Higher Education Quick Takes
The student body president at Northwest Christian University has revealed that he is an atheist, The Register-Guard reported. Eric Fromm, the president, said he decided to go public to respond to shunning and rumors about his beliefs, which he had been discussing informally. Fromm shared his views with the campus at large by writing an essay for the student newspaper. He said that reaction since he did so has mostly been positive. Michael Fuller, the university’s vice president for enrollment and student development, called Fromm "a man of very high character and respect" and "a great advocate for our student body, which is exactly what he’s supposed to be and do." As to Fromm's lack of faith, Fuller said that, "If we all had our wishes, we wish Eric would be a strong Christian man." But he added: "We’re an open and welcome community, and we meet students exactly where they’re at."
Turkish Prime Minister Recep Tayyip Erdogan has said that male and female students will be segregated in university dorms, the Associated Press reported The issue points to continuing tensions between Erdogan’s Islamic-leaning government and secular-minded Turks, many of whom accuse Erdogan of imposing his conservative beliefs on society at large. Erdogan said of the decision regarding dorms that the government has a duty to students’ parents.
While public and private institutions have chosen different strategies on online education, academic officials in both camps face the same challenges with getting faculty members on board with the efforts, according to new research conducted by the Learning House, Inc., of members of the American Association of State Colleges and Universities and the Council of Independent Colleges.
The findings, detailed in two separate reports, show that public institutions continue to be the driving force when it comes to offering fully online programs. Nearly half of the surveyed AASCU member institutions, or 48 percent, said they offer five or more such programs, while an equal number of CIC member institutions reported they don't offer a single one.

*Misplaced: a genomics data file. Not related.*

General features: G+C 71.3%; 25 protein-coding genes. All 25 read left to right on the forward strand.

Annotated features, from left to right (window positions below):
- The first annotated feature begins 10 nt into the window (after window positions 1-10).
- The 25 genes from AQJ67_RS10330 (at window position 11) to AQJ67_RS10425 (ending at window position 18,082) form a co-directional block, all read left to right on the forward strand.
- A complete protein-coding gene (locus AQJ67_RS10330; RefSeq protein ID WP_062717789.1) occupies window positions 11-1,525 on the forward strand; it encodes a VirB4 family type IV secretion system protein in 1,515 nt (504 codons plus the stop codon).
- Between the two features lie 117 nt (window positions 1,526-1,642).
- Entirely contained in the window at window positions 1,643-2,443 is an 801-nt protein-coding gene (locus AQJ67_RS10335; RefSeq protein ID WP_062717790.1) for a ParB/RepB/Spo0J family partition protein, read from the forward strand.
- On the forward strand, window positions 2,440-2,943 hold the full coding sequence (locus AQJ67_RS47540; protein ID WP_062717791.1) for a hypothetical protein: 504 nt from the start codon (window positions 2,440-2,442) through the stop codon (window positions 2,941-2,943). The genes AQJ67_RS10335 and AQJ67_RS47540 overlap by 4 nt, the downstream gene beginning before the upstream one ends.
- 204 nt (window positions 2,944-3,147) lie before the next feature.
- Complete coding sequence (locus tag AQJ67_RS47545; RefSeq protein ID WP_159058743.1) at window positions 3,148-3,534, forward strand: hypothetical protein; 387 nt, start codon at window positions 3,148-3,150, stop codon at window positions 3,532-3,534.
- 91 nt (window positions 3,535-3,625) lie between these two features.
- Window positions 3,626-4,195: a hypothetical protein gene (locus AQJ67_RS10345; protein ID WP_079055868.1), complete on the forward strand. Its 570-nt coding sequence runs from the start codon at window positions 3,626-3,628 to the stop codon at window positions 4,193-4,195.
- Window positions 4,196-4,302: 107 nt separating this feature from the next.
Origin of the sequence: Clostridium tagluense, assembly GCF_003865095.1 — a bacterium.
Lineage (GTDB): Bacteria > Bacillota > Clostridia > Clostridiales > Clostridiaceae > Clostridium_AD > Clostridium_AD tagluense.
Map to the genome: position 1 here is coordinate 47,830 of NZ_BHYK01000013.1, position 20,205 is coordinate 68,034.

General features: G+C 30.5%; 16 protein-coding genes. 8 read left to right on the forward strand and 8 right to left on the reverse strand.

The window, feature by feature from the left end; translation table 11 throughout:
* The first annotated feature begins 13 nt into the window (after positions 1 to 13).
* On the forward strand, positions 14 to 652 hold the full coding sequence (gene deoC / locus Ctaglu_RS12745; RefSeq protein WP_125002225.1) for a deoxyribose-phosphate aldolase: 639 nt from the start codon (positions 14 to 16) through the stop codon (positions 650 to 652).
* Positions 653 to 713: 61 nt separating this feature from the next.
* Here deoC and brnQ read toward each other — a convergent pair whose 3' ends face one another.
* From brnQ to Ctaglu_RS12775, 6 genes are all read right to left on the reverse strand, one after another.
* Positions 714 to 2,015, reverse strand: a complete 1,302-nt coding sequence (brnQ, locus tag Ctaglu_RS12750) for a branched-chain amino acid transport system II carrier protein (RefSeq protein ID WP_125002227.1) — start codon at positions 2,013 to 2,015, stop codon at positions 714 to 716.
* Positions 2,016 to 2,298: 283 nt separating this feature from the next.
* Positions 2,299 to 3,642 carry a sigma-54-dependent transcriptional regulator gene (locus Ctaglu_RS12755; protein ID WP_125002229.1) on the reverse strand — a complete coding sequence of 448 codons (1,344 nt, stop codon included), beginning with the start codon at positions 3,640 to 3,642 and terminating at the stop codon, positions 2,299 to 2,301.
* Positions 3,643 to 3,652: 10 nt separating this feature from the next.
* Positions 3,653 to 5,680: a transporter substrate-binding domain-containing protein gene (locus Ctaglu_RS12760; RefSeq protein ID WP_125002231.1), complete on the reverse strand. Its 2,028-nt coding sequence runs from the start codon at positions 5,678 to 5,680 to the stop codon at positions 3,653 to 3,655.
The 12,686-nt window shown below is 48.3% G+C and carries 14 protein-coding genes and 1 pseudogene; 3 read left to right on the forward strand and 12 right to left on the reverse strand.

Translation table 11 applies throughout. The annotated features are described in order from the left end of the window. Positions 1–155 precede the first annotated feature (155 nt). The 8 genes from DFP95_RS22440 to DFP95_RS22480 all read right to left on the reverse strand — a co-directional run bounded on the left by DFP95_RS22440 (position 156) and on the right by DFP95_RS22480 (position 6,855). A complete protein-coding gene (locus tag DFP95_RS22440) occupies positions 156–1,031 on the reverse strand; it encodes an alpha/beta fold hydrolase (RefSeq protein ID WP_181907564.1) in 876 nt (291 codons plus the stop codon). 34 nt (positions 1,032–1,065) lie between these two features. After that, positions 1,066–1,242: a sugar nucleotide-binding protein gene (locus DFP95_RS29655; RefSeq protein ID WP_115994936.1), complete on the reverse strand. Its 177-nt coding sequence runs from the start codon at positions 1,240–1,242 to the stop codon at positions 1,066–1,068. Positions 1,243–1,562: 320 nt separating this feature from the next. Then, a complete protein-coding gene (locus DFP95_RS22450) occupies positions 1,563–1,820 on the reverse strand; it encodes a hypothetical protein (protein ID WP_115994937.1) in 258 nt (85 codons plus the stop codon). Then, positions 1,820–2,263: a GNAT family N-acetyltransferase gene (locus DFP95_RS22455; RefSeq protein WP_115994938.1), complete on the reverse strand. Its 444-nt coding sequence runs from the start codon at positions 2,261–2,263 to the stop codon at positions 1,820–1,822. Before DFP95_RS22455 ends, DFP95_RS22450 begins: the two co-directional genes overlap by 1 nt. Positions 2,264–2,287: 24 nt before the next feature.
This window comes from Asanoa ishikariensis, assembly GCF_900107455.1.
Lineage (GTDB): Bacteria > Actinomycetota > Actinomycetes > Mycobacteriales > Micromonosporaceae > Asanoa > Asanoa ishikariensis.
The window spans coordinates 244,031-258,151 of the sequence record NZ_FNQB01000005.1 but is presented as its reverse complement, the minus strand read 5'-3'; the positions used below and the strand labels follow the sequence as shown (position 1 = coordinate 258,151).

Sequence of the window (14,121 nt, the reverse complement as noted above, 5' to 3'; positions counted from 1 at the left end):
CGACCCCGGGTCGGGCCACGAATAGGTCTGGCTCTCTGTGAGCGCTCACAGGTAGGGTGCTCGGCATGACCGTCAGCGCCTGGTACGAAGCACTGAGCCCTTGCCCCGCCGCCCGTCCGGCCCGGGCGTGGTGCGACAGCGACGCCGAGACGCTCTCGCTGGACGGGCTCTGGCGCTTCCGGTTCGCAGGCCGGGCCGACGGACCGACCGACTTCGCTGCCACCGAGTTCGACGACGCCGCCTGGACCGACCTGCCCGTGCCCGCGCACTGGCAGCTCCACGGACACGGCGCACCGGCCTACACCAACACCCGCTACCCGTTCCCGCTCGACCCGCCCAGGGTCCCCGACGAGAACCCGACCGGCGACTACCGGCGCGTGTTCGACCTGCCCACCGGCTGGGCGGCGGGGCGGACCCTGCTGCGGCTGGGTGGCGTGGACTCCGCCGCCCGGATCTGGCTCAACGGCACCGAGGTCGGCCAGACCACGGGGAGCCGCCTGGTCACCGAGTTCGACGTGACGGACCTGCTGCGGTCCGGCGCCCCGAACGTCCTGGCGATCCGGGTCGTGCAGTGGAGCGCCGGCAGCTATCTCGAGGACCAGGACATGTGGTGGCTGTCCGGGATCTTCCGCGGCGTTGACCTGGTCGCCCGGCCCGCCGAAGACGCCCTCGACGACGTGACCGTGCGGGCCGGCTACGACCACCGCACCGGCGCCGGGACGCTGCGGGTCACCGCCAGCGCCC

The independent institutions are unlikely to close the gap in the coming years. Asked to list their top priorities in the next two years, only 23 percent of respondents picked creating fully online undergraduate or graduate programs. Still, the report notes that "Even among institutions that do not offer any fully online programs now, interest is strong, and across all degree types." For example, the survey suggests these institutions are more likely to consider hybrid programs. About one-third of respondents listed that as a priority -- the second most popular item after increasing international student enrollment.
Officials at public institutions also placed a heavy emphasis on international students, but many of their priorities appear to reflect the fact that their institutions have already established more robust online offerings than their independent counterparts. Fully online certificate programs are on the agenda for 41 percent of AASCU members, and while about two-thirds of those respondents already provide support services for online students, another 33 percent plan to do so in the next two years.
Although online programs are more prevalent in public institutions than in private ones, lack of acceptance among faculty members continues to be prevalent. More than half of respondents in AASCU and CIC member institutions said they still encounter that kind of hostility. Both groups still pointed to the time and effort it takes to teach online as the most common barrier they face.